All this fuss about a 2-minute shadow! LOL

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  2. Anonymous8/19/2017

    Thank you, Ellie, for posting the NASA site.

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  3. Alicia Mae8/19/2017

    How fun that you're in the path of totality! I'll be watching from an area where it will appear as a partial eclipse.

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  4. Anonymous8/19/2017

    Does anyone know what time the Eclipse is at.

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    1. Anonymous8/19/2017

      It depends on your location and time zone. If you look at your local TV station or newspaper websites, there should be information for you there. The shadow moves from northwest US to southeast US, racing across the country in that direction. Oregon first, South Carolina last. Eclipse "times" are usually given as beginning (first contact), peak or max, and last contact. There should be about a 3-hour span in there. It takes awhile for the moon to get into position to make the shadow on the Earth, then cover the sun (as much as it will at your location), and then move on again. This is a daytime eclipse, not a sunrise or sunset one.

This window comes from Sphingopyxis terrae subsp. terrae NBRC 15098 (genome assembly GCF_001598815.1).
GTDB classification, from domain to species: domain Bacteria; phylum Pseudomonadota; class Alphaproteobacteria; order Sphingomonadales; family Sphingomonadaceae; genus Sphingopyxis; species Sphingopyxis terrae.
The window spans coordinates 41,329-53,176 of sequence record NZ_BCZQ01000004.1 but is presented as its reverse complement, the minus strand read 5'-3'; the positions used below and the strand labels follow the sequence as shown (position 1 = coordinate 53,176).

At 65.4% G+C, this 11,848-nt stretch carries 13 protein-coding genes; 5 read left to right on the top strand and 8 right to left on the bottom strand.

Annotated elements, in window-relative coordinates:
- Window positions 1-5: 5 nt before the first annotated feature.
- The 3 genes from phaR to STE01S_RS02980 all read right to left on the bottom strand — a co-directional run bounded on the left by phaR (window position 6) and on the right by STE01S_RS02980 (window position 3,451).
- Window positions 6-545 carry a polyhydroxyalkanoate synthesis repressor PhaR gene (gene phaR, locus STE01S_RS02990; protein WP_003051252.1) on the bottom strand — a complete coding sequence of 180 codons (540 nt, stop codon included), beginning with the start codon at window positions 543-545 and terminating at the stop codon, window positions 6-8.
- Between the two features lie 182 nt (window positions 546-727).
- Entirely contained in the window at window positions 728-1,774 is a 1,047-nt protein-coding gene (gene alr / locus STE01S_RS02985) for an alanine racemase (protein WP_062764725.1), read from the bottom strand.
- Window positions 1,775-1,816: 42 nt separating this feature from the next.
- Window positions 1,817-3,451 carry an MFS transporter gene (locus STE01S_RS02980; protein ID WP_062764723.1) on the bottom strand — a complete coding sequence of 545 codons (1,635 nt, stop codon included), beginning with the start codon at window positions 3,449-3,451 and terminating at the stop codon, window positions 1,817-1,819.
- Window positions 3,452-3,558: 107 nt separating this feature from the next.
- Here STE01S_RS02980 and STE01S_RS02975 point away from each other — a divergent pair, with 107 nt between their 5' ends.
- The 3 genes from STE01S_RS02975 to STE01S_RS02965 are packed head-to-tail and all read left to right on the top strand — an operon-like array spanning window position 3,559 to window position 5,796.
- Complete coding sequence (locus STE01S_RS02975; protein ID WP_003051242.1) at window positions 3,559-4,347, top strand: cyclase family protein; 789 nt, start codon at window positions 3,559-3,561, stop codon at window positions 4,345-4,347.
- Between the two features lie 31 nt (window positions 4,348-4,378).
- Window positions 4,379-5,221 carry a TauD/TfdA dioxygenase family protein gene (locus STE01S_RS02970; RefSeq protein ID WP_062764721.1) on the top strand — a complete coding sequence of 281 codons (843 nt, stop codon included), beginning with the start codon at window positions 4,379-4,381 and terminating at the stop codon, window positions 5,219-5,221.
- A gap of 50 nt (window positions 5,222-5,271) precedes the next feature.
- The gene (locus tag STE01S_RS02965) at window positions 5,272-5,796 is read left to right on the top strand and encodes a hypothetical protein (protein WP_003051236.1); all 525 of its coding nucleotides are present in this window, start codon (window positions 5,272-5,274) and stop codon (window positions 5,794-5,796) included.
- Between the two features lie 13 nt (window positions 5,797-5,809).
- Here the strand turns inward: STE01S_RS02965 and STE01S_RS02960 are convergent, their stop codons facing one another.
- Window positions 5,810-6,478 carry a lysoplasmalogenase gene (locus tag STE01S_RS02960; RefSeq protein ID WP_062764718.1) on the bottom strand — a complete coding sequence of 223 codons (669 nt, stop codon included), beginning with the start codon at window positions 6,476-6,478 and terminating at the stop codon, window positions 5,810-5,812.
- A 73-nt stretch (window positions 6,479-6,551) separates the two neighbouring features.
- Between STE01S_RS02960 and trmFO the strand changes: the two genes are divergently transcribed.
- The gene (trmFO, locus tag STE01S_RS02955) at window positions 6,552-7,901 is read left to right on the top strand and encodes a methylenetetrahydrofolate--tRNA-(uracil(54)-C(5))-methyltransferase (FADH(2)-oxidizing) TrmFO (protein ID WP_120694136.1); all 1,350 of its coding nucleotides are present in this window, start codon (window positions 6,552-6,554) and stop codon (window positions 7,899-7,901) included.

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    2. Anonymous8/20/2017

      I live in the Moline IL. Except it's suppose to be cloudy here so probably won't see anything.

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    3. Anonymous8/20/2017

      You can find a place online that will be streaming it live. And some TV stations are going to break into programming for coverage. I thought I heard that CBS or NBC was going to do that, or maybe both networks? So ABC might, too? "Check your local listings."

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  5. Anonymous8/19/2017

    I happened to catch the 700 Club saying that the eclipse was "proof" that God created the Earth-Moon-Sun system to be perfectly lined up, giving us these total eclipses. Not so. When the Moon first formed (from a collision with our planet by another planet-sized body), it was 15 times closer to the Earth than it is now That would have given you eclipses all the time as that big body orbited and blocked out everything "behind" it.

    The Moon's orbit is getting larger every year by about an inch and a half, due to gravitational forces. Doesn't sound like much, but it is measurable and it does add up. There will come a time in the future when eclipses won't look like the one you'll see Monday. The Moon will be further away from the Earth, making it smaller in appearance, and less able to visually cover the Sun.